The Joker Always Wins

One of my favorite lessons from the School for Creative Activism is this: fun can be powerful and comedy can be dead serious.  The best activism is effective because it hits people at an emotional level – at that gut-level sweet spot where decisions are made before conscious thought.  But it’s not an easy spot to reach – you have to disarm people to get there.  Our less ethical counterparts (advertisers and certain political entities) do this through fear-mongering or dishonest promise-making – and they do it well.  Fortunately, laughter and joy disarm people too.

In an online discussion on the use of humor for New Tactics in Human Rights Lambert shares some of his thoughts on the value of comic personas:

One of the great overlooked strengths of using comedy (and art) is that it allows us to be shape-shifters. We can take on roles and characters to say things that couldn’t otherwise be said. This is the historical role of the Trixter, Joker, Coyote, etc…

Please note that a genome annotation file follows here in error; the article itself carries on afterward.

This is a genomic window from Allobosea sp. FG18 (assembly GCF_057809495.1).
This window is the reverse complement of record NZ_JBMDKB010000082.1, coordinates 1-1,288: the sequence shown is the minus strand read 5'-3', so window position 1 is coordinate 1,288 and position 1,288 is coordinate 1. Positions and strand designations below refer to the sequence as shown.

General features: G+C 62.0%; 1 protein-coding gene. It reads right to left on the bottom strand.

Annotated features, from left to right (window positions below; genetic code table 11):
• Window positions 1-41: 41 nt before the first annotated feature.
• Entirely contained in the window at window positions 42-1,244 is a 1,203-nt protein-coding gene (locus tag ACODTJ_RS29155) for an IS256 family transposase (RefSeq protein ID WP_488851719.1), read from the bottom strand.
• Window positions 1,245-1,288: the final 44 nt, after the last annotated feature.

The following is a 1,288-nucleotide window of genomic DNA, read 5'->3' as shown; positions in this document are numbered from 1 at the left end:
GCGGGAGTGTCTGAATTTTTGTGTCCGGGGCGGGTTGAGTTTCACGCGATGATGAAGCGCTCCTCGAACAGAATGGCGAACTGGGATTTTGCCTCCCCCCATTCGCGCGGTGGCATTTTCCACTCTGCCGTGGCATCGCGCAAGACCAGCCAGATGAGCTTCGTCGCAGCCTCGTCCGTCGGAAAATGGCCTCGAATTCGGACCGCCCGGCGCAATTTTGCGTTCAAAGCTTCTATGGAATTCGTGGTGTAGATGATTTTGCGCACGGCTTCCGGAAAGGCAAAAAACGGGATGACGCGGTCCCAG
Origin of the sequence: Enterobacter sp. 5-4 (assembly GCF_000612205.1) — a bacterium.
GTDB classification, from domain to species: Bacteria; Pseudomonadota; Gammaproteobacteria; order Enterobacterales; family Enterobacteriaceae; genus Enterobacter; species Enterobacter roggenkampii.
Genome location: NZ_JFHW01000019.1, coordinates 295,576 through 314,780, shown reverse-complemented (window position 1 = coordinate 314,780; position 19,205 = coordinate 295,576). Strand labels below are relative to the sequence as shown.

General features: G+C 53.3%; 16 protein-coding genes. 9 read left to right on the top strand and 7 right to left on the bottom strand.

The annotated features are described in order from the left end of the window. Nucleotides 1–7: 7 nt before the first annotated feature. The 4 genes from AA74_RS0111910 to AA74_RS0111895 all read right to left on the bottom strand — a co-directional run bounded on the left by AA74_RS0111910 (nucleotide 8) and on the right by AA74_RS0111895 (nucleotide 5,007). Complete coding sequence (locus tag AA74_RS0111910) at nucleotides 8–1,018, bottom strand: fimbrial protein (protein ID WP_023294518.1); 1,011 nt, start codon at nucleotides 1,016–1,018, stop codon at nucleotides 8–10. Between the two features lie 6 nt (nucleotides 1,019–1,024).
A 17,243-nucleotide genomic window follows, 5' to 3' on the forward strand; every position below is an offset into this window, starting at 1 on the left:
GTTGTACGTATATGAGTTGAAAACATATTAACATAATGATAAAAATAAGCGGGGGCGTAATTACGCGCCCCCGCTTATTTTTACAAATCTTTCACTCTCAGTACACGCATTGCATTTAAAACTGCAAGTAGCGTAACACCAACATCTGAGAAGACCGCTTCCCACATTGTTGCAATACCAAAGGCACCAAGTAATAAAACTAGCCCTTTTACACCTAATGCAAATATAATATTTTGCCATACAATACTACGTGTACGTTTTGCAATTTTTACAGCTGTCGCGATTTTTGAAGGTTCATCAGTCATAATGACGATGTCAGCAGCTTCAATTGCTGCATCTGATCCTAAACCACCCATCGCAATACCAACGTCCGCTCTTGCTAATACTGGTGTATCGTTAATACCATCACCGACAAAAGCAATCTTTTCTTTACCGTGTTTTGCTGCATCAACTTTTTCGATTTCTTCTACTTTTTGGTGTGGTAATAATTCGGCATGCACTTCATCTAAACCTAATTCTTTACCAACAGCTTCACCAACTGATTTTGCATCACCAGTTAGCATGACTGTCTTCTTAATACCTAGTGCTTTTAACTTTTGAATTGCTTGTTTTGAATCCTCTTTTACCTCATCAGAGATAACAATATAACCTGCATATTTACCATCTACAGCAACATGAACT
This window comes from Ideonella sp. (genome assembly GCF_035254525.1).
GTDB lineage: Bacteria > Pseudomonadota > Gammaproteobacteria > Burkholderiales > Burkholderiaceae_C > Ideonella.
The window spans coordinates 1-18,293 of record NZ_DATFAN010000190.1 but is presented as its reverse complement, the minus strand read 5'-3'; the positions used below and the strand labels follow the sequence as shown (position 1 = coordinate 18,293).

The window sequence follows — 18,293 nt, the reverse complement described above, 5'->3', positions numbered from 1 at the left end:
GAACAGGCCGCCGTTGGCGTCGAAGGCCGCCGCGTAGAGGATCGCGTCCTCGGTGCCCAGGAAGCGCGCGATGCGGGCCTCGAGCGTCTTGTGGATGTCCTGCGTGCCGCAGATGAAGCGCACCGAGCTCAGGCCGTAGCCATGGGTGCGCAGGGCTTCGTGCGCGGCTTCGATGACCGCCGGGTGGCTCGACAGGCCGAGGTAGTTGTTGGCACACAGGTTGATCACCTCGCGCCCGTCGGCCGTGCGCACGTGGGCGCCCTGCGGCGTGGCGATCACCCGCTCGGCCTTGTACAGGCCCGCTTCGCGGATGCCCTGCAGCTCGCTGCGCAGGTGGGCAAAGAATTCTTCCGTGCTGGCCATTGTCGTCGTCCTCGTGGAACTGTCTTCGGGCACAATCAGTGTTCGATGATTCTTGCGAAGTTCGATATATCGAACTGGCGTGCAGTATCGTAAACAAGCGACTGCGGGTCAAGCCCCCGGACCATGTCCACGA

As popular as some of these characters and performances become, they often make organizations nervous because they are so incredibly and overtly “off message.” However it’s critical to understand shape-shifting is predominantly a terrain only we can operate on. Representatives of large multi-nationals or governments don’t have the freedom to use different voices. They have one voice (and it’s usually not even their personal voice, it’s the voice of the institution that they must communicate within very strict bounds). While the institutional voice is bound to a script, the joker is free to change forms, messages, and tone.

This brings me to a theory I have been operating with for a few years: you can’t win an argument against a joker.

Read the rest of the discussion here.

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